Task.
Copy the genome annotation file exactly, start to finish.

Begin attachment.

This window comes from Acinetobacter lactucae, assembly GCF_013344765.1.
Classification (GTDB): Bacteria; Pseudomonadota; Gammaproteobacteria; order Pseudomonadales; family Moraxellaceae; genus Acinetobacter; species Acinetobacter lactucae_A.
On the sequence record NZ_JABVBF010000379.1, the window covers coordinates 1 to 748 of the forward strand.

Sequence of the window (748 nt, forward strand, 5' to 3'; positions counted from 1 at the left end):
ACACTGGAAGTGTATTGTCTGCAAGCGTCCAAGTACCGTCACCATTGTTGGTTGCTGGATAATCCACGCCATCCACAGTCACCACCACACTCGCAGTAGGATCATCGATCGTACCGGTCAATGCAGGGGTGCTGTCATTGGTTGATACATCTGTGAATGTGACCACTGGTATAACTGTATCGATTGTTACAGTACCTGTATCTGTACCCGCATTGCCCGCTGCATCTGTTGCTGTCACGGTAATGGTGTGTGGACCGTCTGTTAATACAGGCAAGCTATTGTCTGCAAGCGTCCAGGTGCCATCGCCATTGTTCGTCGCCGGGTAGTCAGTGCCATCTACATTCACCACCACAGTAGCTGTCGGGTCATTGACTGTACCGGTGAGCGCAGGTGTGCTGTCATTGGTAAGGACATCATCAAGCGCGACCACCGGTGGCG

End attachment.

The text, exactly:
This window comes from Acinetobacter lactucae, assembly GCF_013344765.1.
Classification (GTDB): Bacteria; Pseudomonadota; Gammaproteobacteria; order Pseudomonadales; family Moraxellaceae; genus Acinetobacter; species Acinetobacter lactucae_A.
On the sequence record NZ_JABVBF010000379.1, the window covers coordinates 1 to 748 of the forward strand.

Sequence of the window (748 nt, forward strand, 5' to 3'; positions counted from 1 at the left end):
ACACTGGAAGTGTATTGTCTGCAAGCGTCCAAGTACCGTCACCATTGTTGGTTGCTGGATAATCCACGCCATCCACAGTCACCACCACACTCGCAGTAGGATCATCGATCGTACCGGTCAATGCAGGGGTGCTGTCATTGGTTGATACATCTGTGAATGTGACCACTGGTATAACTGTATCGATTGTTACAGTACCTGTATCTGTACCCGCATTGCCCGCTGCATCTGTTGCTGTCACGGTAATGGTGTGTGGACCGTCTGTTAATACAGGCAAGCTATTGTCTGCAAGCGTCCAGGTGCCATCGCCATTGTTCGTCGCCGGGTAGTCAGTGCCATCTACATTCACCACCACAGTAGCTGTCGGGTCATTGACTGTACCGGTGAGCGCAGGTGTGCTGTCATTGGTAAGGACATCATCAAGCGCGACCACCGGTGGCG